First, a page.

Water taxis are already plying in several British cities, including London, Glasgow, Spalding, Lancaster, Leeds and Manchester.

In London, MBNA Thames Clippers is building a service for daily commuters, using Transport for London’s system which allows Londoners to hop on and off boats by swiping their Oyster and contactless cards. It carried 4 million passengers in 2016.

In Birmingham? As David Bailey tweeted whilst working in Venice:

https://twitter.com/dgbailey/status/855495899115638784/photo/1

MBNA are trying to reduce the environmental impact of their boats currently using diesel fuel. Change is on its way:

  • In Hamburg, HADAG has added a hybrid-powered ferry to its fleet crossing the Elbe river, using both diesel and electric power sources.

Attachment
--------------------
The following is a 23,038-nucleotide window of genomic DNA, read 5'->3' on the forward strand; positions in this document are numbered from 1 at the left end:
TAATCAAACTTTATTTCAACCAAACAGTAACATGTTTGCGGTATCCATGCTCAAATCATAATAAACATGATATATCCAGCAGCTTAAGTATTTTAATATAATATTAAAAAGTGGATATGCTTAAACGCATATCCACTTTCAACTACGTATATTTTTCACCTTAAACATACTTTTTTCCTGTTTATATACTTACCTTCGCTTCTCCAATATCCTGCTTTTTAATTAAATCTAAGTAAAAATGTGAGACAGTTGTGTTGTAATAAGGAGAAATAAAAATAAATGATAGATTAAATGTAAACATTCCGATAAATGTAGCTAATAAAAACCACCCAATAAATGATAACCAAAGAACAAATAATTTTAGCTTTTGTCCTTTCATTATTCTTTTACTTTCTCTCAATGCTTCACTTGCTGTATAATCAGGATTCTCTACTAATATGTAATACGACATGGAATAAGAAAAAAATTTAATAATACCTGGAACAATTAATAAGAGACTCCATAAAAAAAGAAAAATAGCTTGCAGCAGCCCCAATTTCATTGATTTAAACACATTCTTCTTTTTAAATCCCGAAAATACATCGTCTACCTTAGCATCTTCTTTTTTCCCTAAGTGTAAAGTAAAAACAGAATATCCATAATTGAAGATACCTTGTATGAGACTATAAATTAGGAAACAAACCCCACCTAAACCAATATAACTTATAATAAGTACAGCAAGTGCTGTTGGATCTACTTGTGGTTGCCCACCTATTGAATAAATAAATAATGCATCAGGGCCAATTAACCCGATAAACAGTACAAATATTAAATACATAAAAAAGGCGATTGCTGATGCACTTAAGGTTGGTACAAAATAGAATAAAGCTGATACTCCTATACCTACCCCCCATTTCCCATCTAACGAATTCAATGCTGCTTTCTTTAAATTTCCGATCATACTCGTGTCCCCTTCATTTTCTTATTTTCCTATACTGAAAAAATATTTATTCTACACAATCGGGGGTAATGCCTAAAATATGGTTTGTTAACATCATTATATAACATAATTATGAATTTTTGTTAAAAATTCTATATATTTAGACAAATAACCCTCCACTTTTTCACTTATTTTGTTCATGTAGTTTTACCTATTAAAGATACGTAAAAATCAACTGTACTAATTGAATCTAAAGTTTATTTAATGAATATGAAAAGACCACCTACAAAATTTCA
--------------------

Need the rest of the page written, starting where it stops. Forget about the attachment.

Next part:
• In Southampton, a company called REAPsystems has developed a hybrid system for water taxi boats, one able to switch easily between a fuel engine and electric motor. The company will take their hybrid water taxi boat to Venice next year, where a hotel operator will run it on a passenger route through the canals and out to the airport throughout the summer.
  • A member of the Commercial Boat Operators Association, Antoon Van Coillie, intends to convert his large continental barges to hydrogen fuel.
  • A team at Birmingham University (Project Leader Professor Rex Harris) has constructed a hydrogen-powered canal boat, tried and tested, which is undergoing further modifications.

Will the council and/or a Birmingham entrepreneur see the potential of waterway transport from the Soho Loop development?

Artist’s impression

Will Soho Loop’s new canal-side community be able to travel from their ‘variety of energy efficient homes’ to work or visit the city centre a mile away, by a cleaner quieter form of transport? 

 

 

 

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